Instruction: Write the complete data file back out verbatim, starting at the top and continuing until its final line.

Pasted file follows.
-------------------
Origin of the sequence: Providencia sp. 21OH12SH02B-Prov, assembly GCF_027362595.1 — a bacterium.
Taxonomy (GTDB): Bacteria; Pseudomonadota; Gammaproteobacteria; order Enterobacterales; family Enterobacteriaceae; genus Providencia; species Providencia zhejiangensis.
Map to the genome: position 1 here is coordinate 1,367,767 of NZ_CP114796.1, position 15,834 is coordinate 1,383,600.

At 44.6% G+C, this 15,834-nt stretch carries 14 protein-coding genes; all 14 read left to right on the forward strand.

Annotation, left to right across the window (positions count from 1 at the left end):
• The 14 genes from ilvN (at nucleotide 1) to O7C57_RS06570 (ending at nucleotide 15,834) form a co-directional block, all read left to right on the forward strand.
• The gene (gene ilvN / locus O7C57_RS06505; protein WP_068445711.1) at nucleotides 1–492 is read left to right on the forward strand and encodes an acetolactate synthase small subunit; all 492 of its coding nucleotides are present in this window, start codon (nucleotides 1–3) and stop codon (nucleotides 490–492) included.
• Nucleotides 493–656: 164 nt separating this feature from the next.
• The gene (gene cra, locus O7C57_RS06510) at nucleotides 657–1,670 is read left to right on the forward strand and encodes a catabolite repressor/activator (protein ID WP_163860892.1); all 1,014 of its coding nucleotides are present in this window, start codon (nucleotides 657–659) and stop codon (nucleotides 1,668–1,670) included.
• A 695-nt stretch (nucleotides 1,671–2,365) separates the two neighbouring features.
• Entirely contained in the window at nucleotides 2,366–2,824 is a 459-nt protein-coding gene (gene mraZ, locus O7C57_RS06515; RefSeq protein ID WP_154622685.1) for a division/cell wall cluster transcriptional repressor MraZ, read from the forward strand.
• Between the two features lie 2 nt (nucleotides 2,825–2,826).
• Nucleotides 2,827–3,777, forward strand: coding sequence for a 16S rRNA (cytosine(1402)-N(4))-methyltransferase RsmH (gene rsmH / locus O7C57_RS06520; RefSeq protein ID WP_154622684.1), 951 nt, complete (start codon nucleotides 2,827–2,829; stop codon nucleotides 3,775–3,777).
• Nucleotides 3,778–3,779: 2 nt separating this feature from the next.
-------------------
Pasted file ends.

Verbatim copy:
Origin of the sequence: Providencia sp. 21OH12SH02B-Prov, assembly GCF_027362595.1 — a bacterium.
Taxonomy (GTDB): Bacteria; Pseudomonadota; Gammaproteobacteria; order Enterobacterales; family Enterobacteriaceae; genus Providencia; species Providencia zhejiangensis.
Map to the genome: position 1 here is coordinate 1,367,767 of NZ_CP114796.1, position 15,834 is coordinate 1,383,600.

At 44.6% G+C, this 15,834-nt stretch carries 14 protein-coding genes; all 14 read left to right on the forward strand.

Annotation, left to right across the window (positions count from 1 at the left end):
• The 14 genes from ilvN (at nucleotide 1) to O7C57_RS06570 (ending at nucleotide 15,834) form a co-directional block, all read left to right on the forward strand.
• The gene (gene ilvN / locus O7C57_RS06505; protein WP_068445711.1) at nucleotides 1–492 is read left to right on the forward strand and encodes an acetolactate synthase small subunit; all 492 of its coding nucleotides are present in this window, start codon (nucleotides 1–3) and stop codon (nucleotides 490–492) included.
• Nucleotides 493–656: 164 nt separating this feature from the next.
• The gene (gene cra, locus O7C57_RS06510) at nucleotides 657–1,670 is read left to right on the forward strand and encodes a catabolite repressor/activator (protein ID WP_163860892.1); all 1,014 of its coding nucleotides are present in this window, start codon (nucleotides 657–659) and stop codon (nucleotides 1,668–1,670) included.
• A 695-nt stretch (nucleotides 1,671–2,365) separates the two neighbouring features.
• Entirely contained in the window at nucleotides 2,366–2,824 is a 459-nt protein-coding gene (gene mraZ, locus O7C57_RS06515; RefSeq protein ID WP_154622685.1) for a division/cell wall cluster transcriptional repressor MraZ, read from the forward strand.
• Between the two features lie 2 nt (nucleotides 2,825–2,826).
• Nucleotides 2,827–3,777, forward strand: coding sequence for a 16S rRNA (cytosine(1402)-N(4))-methyltransferase RsmH (gene rsmH / locus O7C57_RS06520; RefSeq protein ID WP_154622684.1), 951 nt, complete (start codon nucleotides 2,827–2,829; stop codon nucleotides 3,775–3,777).
• Nucleotides 3,778–3,779: 2 nt separating this feature from the next.